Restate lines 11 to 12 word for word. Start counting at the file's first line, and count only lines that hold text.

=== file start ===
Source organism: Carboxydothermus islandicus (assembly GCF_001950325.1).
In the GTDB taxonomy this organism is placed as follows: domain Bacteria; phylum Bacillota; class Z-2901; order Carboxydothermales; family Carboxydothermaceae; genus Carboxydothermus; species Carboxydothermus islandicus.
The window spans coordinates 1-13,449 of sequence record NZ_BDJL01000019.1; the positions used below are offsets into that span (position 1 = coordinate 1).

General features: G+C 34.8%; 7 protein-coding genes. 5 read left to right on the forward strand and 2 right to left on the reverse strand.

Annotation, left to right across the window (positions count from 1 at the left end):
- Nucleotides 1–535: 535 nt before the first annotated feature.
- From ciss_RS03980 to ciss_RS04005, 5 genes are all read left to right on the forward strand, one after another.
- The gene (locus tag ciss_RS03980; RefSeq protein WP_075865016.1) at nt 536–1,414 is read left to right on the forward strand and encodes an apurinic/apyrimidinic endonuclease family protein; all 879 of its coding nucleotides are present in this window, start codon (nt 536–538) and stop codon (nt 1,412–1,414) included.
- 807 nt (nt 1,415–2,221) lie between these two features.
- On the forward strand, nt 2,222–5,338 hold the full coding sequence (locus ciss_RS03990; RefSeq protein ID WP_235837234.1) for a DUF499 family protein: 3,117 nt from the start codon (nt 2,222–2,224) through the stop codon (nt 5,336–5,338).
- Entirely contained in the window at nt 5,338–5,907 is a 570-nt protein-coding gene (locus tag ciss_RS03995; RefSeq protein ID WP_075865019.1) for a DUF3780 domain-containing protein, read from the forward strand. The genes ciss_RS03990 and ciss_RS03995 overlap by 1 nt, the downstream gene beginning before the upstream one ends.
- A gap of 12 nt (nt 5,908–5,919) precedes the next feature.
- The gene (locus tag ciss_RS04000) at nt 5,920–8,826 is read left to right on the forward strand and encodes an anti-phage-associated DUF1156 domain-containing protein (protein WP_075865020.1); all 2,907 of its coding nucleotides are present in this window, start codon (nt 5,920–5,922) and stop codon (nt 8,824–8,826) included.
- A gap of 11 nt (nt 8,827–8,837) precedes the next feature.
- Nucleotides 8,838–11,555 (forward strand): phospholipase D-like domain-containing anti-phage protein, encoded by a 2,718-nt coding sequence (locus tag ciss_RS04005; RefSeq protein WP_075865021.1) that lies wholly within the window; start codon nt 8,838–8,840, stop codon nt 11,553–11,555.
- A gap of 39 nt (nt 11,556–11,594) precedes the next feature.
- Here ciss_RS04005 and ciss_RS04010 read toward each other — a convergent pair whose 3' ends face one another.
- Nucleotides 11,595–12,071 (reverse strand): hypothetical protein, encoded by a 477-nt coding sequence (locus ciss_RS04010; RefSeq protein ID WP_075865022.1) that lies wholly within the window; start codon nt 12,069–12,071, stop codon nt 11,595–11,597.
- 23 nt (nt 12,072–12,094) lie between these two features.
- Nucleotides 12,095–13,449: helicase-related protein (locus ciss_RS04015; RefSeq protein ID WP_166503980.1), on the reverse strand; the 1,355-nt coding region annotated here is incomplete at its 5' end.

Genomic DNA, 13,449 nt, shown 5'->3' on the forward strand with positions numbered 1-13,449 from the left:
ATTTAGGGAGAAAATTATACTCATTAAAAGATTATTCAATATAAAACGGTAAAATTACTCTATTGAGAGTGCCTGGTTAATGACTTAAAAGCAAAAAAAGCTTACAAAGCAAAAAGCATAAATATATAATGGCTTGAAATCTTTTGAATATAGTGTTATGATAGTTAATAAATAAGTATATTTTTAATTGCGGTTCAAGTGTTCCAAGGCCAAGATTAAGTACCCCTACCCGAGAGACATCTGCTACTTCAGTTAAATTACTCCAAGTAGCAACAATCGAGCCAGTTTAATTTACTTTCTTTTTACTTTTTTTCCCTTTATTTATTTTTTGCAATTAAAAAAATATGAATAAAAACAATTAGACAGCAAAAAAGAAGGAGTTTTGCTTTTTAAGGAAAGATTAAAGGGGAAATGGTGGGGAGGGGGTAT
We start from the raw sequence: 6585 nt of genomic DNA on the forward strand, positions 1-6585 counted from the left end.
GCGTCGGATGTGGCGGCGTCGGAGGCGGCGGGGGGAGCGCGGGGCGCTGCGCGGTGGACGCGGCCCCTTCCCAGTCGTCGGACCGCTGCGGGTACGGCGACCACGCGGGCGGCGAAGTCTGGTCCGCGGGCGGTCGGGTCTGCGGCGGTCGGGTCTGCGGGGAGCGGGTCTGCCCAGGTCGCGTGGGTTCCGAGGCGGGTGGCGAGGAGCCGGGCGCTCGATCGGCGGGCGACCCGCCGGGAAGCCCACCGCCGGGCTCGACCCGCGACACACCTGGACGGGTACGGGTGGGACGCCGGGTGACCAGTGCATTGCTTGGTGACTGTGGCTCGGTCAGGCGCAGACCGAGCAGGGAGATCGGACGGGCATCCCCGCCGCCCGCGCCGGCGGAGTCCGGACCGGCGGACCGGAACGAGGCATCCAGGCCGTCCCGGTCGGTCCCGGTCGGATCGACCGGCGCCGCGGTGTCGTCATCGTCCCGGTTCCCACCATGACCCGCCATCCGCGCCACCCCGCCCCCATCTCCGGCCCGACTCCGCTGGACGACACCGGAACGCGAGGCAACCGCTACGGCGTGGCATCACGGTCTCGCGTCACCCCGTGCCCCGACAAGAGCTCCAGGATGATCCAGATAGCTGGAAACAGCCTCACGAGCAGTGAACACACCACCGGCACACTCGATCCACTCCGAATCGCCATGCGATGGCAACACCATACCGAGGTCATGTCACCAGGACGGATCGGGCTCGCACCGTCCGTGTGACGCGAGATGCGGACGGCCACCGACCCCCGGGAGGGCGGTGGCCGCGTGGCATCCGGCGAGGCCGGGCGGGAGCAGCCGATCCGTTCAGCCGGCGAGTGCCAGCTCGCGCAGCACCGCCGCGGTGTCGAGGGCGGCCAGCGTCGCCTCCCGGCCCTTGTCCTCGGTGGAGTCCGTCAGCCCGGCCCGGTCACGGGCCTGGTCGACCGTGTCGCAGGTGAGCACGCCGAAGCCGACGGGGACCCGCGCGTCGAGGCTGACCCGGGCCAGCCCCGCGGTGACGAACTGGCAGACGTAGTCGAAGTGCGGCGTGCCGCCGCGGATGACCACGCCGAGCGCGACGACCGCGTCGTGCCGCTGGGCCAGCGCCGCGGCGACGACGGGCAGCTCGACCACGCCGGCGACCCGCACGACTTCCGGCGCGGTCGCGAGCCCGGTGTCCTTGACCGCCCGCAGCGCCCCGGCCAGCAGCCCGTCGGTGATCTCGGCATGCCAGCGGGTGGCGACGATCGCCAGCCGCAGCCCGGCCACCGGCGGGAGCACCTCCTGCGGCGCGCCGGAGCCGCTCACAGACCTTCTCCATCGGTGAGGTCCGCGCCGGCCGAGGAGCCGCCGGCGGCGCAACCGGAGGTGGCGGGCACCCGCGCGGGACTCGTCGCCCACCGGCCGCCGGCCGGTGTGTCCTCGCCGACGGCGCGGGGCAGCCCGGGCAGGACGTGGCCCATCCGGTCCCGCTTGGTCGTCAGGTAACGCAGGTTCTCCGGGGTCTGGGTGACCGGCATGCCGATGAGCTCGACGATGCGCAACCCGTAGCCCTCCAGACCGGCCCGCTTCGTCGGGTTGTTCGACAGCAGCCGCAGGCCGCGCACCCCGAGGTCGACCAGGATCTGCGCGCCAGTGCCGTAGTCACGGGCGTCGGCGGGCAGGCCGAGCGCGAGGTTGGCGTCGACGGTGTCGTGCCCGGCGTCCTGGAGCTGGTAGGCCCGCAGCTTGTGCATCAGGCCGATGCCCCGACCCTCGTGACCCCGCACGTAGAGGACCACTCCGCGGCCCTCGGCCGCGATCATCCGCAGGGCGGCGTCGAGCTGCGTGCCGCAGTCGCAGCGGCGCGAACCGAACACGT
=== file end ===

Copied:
- Entirely contained in the window at nt 5,338–5,907 is a 570-nt protein-coding gene (locus tag ciss_RS03995; RefSeq protein ID WP_075865019.1) for a DUF3780 domain-containing protein, read from the forward strand. The genes ciss_RS03990 and ciss_RS03995 overlap by 1 nt, the downstream gene beginning before the upstream one ends.
- A gap of 12 nt (nt 5,908–5,919) precedes the next feature.